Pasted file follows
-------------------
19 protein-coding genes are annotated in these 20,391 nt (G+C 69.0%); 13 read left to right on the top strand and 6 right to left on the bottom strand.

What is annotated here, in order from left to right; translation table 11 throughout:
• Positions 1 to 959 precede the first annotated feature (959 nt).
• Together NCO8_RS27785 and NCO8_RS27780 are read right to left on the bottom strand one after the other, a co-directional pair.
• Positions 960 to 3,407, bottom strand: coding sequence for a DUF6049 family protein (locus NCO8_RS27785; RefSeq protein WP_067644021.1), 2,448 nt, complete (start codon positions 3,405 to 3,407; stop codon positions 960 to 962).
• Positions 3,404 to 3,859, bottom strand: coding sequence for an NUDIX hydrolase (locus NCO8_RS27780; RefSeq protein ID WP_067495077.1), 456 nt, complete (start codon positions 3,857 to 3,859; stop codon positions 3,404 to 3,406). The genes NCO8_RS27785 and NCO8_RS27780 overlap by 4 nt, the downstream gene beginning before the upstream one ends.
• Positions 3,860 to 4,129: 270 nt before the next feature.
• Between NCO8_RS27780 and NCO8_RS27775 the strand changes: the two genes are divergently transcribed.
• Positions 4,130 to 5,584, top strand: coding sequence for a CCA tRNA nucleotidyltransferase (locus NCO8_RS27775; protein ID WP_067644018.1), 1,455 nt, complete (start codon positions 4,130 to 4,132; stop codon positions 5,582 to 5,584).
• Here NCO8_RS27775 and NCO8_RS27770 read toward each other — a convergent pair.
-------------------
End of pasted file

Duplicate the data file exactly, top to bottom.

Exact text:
19 protein-coding genes are annotated in these 20,391 nt (G+C 69.0%); 13 read left to right on the top strand and 6 right to left on the bottom strand.

What is annotated here, in order from left to right; translation table 11 throughout:
• Positions 1 to 959 precede the first annotated feature (959 nt).
• Together NCO8_RS27785 and NCO8_RS27780 are read right to left on the bottom strand one after the other, a co-directional pair.
• Positions 960 to 3,407, bottom strand: coding sequence for a DUF6049 family protein (locus NCO8_RS27785; RefSeq protein WP_067644021.1), 2,448 nt, complete (start codon positions 3,405 to 3,407; stop codon positions 960 to 962).
• Positions 3,404 to 3,859, bottom strand: coding sequence for an NUDIX hydrolase (locus NCO8_RS27780; RefSeq protein ID WP_067495077.1), 456 nt, complete (start codon positions 3,857 to 3,859; stop codon positions 3,404 to 3,406). The genes NCO8_RS27785 and NCO8_RS27780 overlap by 4 nt, the downstream gene beginning before the upstream one ends.
• Positions 3,860 to 4,129: 270 nt before the next feature.
• Between NCO8_RS27780 and NCO8_RS27775 the strand changes: the two genes are divergently transcribed.
• Positions 4,130 to 5,584, top strand: coding sequence for a CCA tRNA nucleotidyltransferase (locus NCO8_RS27775; protein ID WP_067644018.1), 1,455 nt, complete (start codon positions 4,130 to 4,132; stop codon positions 5,582 to 5,584).
• Here NCO8_RS27775 and NCO8_RS27770 read toward each other — a convergent pair.